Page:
On February 26, 1936, Lou Henry Hoover offered some observations on Girl Scouting to leaders and council members at the Pacific Palisades meeting. She was careful to explain that she was not there to deliver a speech or to lay down dictates, asserting: ‘I am just working on a problem like everyone else here.’
The problem facing the Girl Scouts and their leaders was the relationship between the local troops and the national leadership. To Lou Hoover, the ‘national organization’ was a misnomer, for Girl Scouting was, at heart, a movement. She recognized that if a national organization must be acknowledged, it should be seen as a vehicle to advance the movement by cultivating the interests of local troops.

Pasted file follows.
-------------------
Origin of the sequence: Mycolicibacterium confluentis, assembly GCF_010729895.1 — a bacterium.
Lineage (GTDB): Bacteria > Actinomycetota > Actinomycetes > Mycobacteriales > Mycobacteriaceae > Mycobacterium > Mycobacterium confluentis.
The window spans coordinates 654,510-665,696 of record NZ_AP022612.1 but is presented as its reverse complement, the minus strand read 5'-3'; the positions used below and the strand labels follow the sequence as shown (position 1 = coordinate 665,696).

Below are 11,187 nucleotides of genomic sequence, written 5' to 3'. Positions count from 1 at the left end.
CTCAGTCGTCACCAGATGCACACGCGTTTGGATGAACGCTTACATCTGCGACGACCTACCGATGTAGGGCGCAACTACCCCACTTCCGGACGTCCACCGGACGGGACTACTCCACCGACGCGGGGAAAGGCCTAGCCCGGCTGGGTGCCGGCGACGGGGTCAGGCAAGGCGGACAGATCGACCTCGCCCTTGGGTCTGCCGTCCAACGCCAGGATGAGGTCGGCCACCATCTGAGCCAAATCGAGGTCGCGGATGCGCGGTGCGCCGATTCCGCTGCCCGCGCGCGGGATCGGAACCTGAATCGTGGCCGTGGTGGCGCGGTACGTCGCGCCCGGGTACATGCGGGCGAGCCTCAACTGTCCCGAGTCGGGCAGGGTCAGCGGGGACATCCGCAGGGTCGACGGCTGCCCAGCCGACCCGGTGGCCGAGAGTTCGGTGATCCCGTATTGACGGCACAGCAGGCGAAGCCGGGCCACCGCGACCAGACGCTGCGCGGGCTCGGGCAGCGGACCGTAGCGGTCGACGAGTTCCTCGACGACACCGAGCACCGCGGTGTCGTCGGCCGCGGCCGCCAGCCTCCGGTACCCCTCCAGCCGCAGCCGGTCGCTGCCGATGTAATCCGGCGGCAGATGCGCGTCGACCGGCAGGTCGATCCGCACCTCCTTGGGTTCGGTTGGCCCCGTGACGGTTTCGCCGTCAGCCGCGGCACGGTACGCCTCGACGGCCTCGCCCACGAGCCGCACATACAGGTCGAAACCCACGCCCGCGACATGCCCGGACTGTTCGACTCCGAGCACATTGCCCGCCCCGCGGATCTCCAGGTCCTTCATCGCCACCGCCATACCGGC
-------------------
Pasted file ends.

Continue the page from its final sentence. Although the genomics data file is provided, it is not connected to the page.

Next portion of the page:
In a well-conceived metaphor, Lou Henry Hoover cast the national organization as a plant: “It must constantly grow—put out new leaves, new buds, new flowers and produce new fruit…. Our plant, under human watchfulness, needs [someone] cultivating, watering, feeding needed chemicals and pruning unpromising shoots.” Warming to the image, Lou concluded that individual Girl Scout troops could best be seen as individual plants, blooming in the garden created by the national leadership.
It is nice to see such a carefully cultivated metaphor bear fruit—in the form of annual Girl Scout Cookies Sales. Snap me off a bud of that thin mint branch, and we’ll go on from here….